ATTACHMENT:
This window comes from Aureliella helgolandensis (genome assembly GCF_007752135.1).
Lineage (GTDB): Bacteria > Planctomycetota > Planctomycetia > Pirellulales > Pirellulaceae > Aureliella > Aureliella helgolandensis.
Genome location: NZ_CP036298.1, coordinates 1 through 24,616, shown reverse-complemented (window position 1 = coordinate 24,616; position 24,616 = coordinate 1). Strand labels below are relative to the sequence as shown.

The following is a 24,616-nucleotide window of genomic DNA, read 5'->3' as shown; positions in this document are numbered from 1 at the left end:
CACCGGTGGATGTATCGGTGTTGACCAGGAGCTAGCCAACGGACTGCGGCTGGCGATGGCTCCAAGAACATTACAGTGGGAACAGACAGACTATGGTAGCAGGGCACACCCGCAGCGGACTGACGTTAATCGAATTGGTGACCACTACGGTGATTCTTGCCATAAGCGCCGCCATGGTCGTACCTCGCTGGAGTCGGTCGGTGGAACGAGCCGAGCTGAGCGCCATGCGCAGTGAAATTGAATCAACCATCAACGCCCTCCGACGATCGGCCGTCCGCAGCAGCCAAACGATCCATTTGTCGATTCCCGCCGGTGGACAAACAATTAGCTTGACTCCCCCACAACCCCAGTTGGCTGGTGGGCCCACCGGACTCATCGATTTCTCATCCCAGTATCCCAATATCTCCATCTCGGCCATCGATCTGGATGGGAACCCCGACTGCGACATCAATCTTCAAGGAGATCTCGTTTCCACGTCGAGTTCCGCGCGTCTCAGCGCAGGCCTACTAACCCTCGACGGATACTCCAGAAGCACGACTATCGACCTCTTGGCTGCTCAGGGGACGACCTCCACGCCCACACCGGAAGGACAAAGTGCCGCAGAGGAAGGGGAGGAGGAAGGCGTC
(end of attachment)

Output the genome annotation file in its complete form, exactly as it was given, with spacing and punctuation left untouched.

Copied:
This window comes from Aureliella helgolandensis (genome assembly GCF_007752135.1).
Lineage (GTDB): Bacteria > Planctomycetota > Planctomycetia > Pirellulales > Pirellulaceae > Aureliella > Aureliella helgolandensis.
Genome location: NZ_CP036298.1, coordinates 1 through 24,616, shown reverse-complemented (window position 1 = coordinate 24,616; position 24,616 = coordinate 1). Strand labels below are relative to the sequence as shown.

The following is a 24,616-nucleotide window of genomic DNA, read 5'->3' as shown; positions in this document are numbered from 1 at the left end:
CACCGGTGGATGTATCGGTGTTGACCAGGAGCTAGCCAACGGACTGCGGCTGGCGATGGCTCCAAGAACATTACAGTGGGAACAGACAGACTATGGTAGCAGGGCACACCCGCAGCGGACTGACGTTAATCGAATTGGTGACCACTACGGTGATTCTTGCCATAAGCGCCGCCATGGTCGTACCTCGCTGGAGTCGGTCGGTGGAACGAGCCGAGCTGAGCGCCATGCGCAGTGAAATTGAATCAACCATCAACGCCCTCCGACGATCGGCCGTCCGCAGCAGCCAAACGATCCATTTGTCGATTCCCGCCGGTGGACAAACAATTAGCTTGACTCCCCCACAACCCCAGTTGGCTGGTGGGCCCACCGGACTCATCGATTTCTCATCCCAGTATCCCAATATCTCCATCTCGGCCATCGATCTGGATGGGAACCCCGACTGCGACATCAATCTTCAAGGAGATCTCGTTTCCACGTCGAGTTCCGCGCGTCTCAGCGCAGGCCTACTAACCCTCGACGGATACTCCAGAAGCACGACTATCGACCTCTTGGCTGCTCAGGGGACGACCTCCACGCCCACACCGGAAGGACAAAGTGCCGCAGAGGAAGGGGAGGAGGAAGGCGTC